Since its first performance nine years ago, the Utah Festival Opera has seen a lot of changes. According to general director Michael Ballam, the biggest has been "growth, growth and growth."
"The season has grown," he said, "the audience has grown, the quality has grown, our financial stability has grown, our artistic vision has grown and our education programs have grown."
The subscription season, which starts Wednesday and runs through Aug. 4, features Rossini's "The Barber of Seville," Carlisle Floyd's "Susannah," Victor Herbert's "Naughty Marietta" and Rodgers & Hammerstein's "South Pacific." All performances will be held in the Ellen Eccles Theatre in Logan.
"It's going to be an exciting season," Ballam told the Deseret News.
The festival also features "Musica Magnifica," a special Pioneer Day presentation (one performance only), Mollicone's "The Face on the Barroom Floor" Aug. 1-4, production seminars, literary seminars and "informances," informal pre-performance discussions. Locations vary for these events.
There will also be one performance of "South Pacific" in Park City's Eccles Center on Tuesday, July 31.
Ballam explained that as patrons become increasingly national and international, the Utah Festival Opera has made accommodations to help make the sometimes lengthy trek worthwhile.
"There are opportunities to see five shows in two days," Ballam said. "We are dependent upon people making a major trek to come here. That's why we do repertory theater.
"Our vision artistically is rather eclectic. 'Opera' is a very big word for us — it stands for anything that has to do with music and drama, which isn't confined to the traditional spaghetti or sauerkraut operas, if you know what I mean. As you will note in our last nine seasons, we've had everything from premieres of American musical theater pieces to famous German operettas to grand opera."
The performers have to be versatile and energetic, since many of them play parts in several different productions, Ballam said. The company auditions about 1,000 singers a year, choosing artists who can handle both musical theater and opera. "We hire artists who are cross-over artists, and they're special. Not everybody can do both 'South Pacific' and 'The Barber of Seville.' That's quite a stretch."
Ballam said the lead performers are remarkable this year. For example, David Gustafson, singing the part of Alma Viva in "The Barber of Seville," was one of the reasons Ballam chose that particular opera.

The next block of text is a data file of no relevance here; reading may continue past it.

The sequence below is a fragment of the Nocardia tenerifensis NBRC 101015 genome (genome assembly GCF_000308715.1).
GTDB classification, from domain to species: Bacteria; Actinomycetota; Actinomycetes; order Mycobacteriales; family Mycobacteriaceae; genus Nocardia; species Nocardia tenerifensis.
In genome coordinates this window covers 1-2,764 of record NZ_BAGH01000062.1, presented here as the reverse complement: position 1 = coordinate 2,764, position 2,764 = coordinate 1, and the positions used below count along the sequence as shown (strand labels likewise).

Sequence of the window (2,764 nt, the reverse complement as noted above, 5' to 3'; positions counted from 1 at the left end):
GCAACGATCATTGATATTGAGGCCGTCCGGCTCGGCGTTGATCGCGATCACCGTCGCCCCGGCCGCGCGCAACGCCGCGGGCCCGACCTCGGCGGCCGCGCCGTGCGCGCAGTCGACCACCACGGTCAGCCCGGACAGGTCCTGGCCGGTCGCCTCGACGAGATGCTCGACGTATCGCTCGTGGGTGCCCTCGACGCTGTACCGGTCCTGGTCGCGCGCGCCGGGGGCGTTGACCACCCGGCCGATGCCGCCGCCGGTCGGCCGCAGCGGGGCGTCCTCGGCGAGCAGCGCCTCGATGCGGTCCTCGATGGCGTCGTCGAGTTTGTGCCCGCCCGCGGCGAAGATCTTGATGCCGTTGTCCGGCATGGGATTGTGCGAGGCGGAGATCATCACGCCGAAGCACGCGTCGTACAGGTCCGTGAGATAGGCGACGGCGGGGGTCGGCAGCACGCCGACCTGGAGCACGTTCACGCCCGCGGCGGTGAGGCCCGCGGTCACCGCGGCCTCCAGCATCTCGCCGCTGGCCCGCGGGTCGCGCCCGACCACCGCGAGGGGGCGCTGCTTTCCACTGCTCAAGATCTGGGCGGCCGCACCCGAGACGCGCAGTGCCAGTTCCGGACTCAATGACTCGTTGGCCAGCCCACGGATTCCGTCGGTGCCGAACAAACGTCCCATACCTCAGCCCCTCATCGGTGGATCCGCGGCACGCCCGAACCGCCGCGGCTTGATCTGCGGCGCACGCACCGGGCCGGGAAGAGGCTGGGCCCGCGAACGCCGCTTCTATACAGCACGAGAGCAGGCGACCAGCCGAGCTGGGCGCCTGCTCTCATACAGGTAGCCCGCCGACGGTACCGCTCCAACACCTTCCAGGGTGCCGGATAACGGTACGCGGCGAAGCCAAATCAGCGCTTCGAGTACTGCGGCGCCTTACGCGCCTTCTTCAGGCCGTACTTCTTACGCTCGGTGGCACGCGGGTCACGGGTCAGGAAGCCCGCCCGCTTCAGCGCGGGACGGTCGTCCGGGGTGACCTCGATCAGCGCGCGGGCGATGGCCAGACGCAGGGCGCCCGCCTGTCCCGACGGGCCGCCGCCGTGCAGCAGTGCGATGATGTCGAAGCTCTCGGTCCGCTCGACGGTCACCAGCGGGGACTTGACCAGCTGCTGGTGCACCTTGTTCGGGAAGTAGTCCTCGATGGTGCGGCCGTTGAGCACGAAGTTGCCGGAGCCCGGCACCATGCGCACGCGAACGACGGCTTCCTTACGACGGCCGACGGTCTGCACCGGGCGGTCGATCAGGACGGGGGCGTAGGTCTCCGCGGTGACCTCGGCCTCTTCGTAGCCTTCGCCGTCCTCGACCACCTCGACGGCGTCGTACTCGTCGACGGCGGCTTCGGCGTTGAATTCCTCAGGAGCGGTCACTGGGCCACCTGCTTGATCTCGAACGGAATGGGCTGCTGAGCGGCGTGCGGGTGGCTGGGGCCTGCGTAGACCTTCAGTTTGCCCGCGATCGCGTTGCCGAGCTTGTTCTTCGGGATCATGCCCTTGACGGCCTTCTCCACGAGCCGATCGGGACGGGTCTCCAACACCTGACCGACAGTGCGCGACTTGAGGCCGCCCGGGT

"He has that Rossini capability to move his voice with the melismas and the runs that a Rossini tenor needs, but it's not one of those very light voices. He has a very strong, robust sound, which is so exciting for me to hear. I really think that this is a remarkable talent, and we wanted to have a chance to expose it."
Faith Esham, who will be singing the title role in Carlisle Floyd's "Susannah," was also specially selected for her role. Ballam said that Esham is a particular favorite of the composer for this role and was featured in a film made of this opera. Bill Parcher, another high visibility artist, will play Reverend Blitch.
"This work requires that kind of singing-actor. It's the story of Susannah and the Elders, an apocryphal biblical story, and it's going to make people commit to change their lives. It's a very profound drama — maybe a cross between the story of David and Bathsheba and Elmer Gantry, if you can picture that.
"It's a work that causes people to examine what choices do for us — how wrong choices bring some kind of payment. And that's what 'Susannah's' all about. The music is spectacular. I believe it's Floyd's supreme work. People are just going to be blown away by the majesty of the melodies."
In addition to looking forward, the Utah Festival Opera is also looking back, with "Naughty Marietta," an operetta that presented during the festival's first season. This time it has been refurbished, with enhanced production values.
"The last, the ever-popular 'South Pacific,' is going to round out the season," said Ballam. "Leslie Ann Hendricks plays the role that Mary Martin created. Leslie is a Broadway baby — she is not a crossover artist. She was born to sing Nellie Forbush.
"When push comes to shove, this musical's really got to be performed beautifully. And I'm not sure how often people have a chance to hear it sung by nationally acclaimed operatic singers in those roles — I'm talking about Lieutenant Cable and Emile de Becque. We're selling out a number of the performances already."